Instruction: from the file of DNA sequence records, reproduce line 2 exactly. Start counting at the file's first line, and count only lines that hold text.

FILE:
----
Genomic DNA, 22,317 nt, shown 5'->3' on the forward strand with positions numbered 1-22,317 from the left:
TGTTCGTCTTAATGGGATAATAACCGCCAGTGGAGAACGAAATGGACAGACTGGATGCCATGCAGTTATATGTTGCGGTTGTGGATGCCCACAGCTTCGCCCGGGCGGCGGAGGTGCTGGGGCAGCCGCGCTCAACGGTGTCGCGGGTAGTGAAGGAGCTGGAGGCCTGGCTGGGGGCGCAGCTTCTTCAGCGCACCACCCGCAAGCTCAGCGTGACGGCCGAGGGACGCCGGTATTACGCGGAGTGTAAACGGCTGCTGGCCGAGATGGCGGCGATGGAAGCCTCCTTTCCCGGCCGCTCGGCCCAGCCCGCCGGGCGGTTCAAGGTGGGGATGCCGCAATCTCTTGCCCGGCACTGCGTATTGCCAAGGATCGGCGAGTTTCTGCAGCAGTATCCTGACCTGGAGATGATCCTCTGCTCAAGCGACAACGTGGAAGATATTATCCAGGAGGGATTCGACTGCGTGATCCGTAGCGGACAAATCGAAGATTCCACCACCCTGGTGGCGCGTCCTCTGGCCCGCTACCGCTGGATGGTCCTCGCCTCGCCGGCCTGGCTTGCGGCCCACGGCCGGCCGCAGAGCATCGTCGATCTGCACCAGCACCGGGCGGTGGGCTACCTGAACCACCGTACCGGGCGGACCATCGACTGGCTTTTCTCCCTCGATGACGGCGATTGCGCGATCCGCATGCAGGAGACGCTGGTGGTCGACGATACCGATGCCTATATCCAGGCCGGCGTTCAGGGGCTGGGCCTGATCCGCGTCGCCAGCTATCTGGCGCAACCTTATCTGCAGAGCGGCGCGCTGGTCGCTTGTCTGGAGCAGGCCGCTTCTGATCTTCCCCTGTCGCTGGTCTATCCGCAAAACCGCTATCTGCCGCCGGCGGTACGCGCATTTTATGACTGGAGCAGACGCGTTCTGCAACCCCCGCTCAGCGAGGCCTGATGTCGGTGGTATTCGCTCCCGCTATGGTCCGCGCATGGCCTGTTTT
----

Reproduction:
TGTTCGTCTTAATGGGATAATAACCGCCAGTGGAGAACGAAATGGACAGACTGGATGCCATGCAGTTATATGTTGCGGTTGTGGATGCCCACAGCTTCGCCCGGGCGGCGGAGGTGCTGGGGCAGCCGCGCTCAACGGTGTCGCGGGTAGTGAAGGAGCTGGAGGCCTGGCTGGGGGCGCAGCTTCTTCAGCGCACCACCCGCAAGCTCAGCGTGACGGCCGAGGGACGCCGGTATTACGCGGAGTGTAAACGGCTGCTGGCCGAGATGGCGGCGATGGAAGCCTCCTTTCCCGGCCGCTCGGCCCAGCCCGCCGGGCGGTTCAAGGTGGGGATGCCGCAATCTCTTGCCCGGCACTGCGTATTGCCAAGGATCGGCGAGTTTCTGCAGCAGTATCCTGACCTGGAGATGATCCTCTGCTCAAGCGACAACGTGGAAGATATTATCCAGGAGGGATTCGACTGCGTGATCCGTAGCGGACAAATCGAAGATTCCACCACCCTGGTGGCGCGTCCTCTGGCCCGCTACCGCTGGATGGTCCTCGCCTCGCCGGCCTGGCTTGCGGCCCACGGCCGGCCGCAGAGCATCGTCGATCTGCACCAGCACCGGGCGGTGGGCTACCTGAACCACCGTACCGGGCGGACCATCGACTGGCTTTTCTCCCTCGATGACGGCGATTGCGCGATCCGCATGCAGGAGACGCTGGTGGTCGACGATACCGATGCCTATATCCAGGCCGGCGTTCAGGGGCTGGGCCTGATCCGCGTCGCCAGCTATCTGGCGCAACCTTATCTGCAGAGCGGCGCGCTGGTCGCTTGTCTGGAGCAGGCCGCTTCTGATCTTCCCCTGTCGCTGGTCTATCCGCAAAACCGCTATCTGCCGCCGGCGGTACGCGCATTTTATGACTGGAGCAGACGCGTTCTGCAACCCCCGCTCAGCGAGGCCTGATGTCGGTGGTATTCGCTCCCGCTATGGTCCGCGCATGGCCTGTTTT